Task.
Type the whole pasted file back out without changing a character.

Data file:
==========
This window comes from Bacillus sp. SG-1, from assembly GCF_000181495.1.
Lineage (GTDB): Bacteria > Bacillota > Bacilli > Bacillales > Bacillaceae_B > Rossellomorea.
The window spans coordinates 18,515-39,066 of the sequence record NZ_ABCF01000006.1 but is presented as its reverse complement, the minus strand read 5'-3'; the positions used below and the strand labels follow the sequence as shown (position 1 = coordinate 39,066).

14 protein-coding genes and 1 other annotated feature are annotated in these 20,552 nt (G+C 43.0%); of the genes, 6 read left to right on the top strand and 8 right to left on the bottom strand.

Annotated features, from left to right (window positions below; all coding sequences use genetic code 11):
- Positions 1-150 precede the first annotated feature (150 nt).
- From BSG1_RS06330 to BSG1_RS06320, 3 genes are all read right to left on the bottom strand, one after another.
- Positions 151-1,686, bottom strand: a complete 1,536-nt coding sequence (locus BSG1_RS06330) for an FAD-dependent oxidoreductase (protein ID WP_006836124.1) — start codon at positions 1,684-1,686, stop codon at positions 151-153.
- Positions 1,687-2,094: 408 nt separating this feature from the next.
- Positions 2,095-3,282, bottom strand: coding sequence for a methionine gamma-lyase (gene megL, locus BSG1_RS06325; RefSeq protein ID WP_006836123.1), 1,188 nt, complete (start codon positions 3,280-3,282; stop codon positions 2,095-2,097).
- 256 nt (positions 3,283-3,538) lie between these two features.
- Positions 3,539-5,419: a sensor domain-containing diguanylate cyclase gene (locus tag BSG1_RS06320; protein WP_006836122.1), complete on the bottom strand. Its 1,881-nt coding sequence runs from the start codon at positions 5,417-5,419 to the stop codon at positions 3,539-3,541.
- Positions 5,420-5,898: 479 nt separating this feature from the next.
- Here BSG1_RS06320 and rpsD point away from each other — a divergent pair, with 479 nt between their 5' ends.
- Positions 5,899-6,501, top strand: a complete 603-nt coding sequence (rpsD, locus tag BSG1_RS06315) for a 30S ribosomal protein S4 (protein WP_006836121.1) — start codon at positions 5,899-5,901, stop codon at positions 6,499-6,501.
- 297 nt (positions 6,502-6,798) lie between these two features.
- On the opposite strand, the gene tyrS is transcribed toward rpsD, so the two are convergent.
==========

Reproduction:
This window comes from Bacillus sp. SG-1, from assembly GCF_000181495.1.
Lineage (GTDB): Bacteria > Bacillota > Bacilli > Bacillales > Bacillaceae_B > Rossellomorea.
The window spans coordinates 18,515-39,066 of the sequence record NZ_ABCF01000006.1 but is presented as its reverse complement, the minus strand read 5'-3'; the positions used below and the strand labels follow the sequence as shown (position 1 = coordinate 39,066).

14 protein-coding genes and 1 other annotated feature are annotated in these 20,552 nt (G+C 43.0%); of the genes, 6 read left to right on the top strand and 8 right to left on the bottom strand.

Annotated features, from left to right (window positions below; all coding sequences use genetic code 11):
- Positions 1-150 precede the first annotated feature (150 nt).
- From BSG1_RS06330 to BSG1_RS06320, 3 genes are all read right to left on the bottom strand, one after another.
- Positions 151-1,686, bottom strand: a complete 1,536-nt coding sequence (locus BSG1_RS06330) for an FAD-dependent oxidoreductase (protein ID WP_006836124.1) — start codon at positions 1,684-1,686, stop codon at positions 151-153.
- Positions 1,687-2,094: 408 nt separating this feature from the next.
- Positions 2,095-3,282, bottom strand: coding sequence for a methionine gamma-lyase (gene megL, locus BSG1_RS06325; RefSeq protein ID WP_006836123.1), 1,188 nt, complete (start codon positions 3,280-3,282; stop codon positions 2,095-2,097).
- 256 nt (positions 3,283-3,538) lie between these two features.
- Positions 3,539-5,419: a sensor domain-containing diguanylate cyclase gene (locus tag BSG1_RS06320; protein WP_006836122.1), complete on the bottom strand. Its 1,881-nt coding sequence runs from the start codon at positions 5,417-5,419 to the stop codon at positions 3,539-3,541.
- Positions 5,420-5,898: 479 nt separating this feature from the next.
- Here BSG1_RS06320 and rpsD point away from each other — a divergent pair, with 479 nt between their 5' ends.
- Positions 5,899-6,501, top strand: a complete 603-nt coding sequence (rpsD, locus tag BSG1_RS06315) for a 30S ribosomal protein S4 (protein WP_006836121.1) — start codon at positions 5,899-5,901, stop codon at positions 6,499-6,501.
- 297 nt (positions 6,502-6,798) lie between these two features.
- On the opposite strand, the gene tyrS is transcribed toward rpsD, so the two are convergent.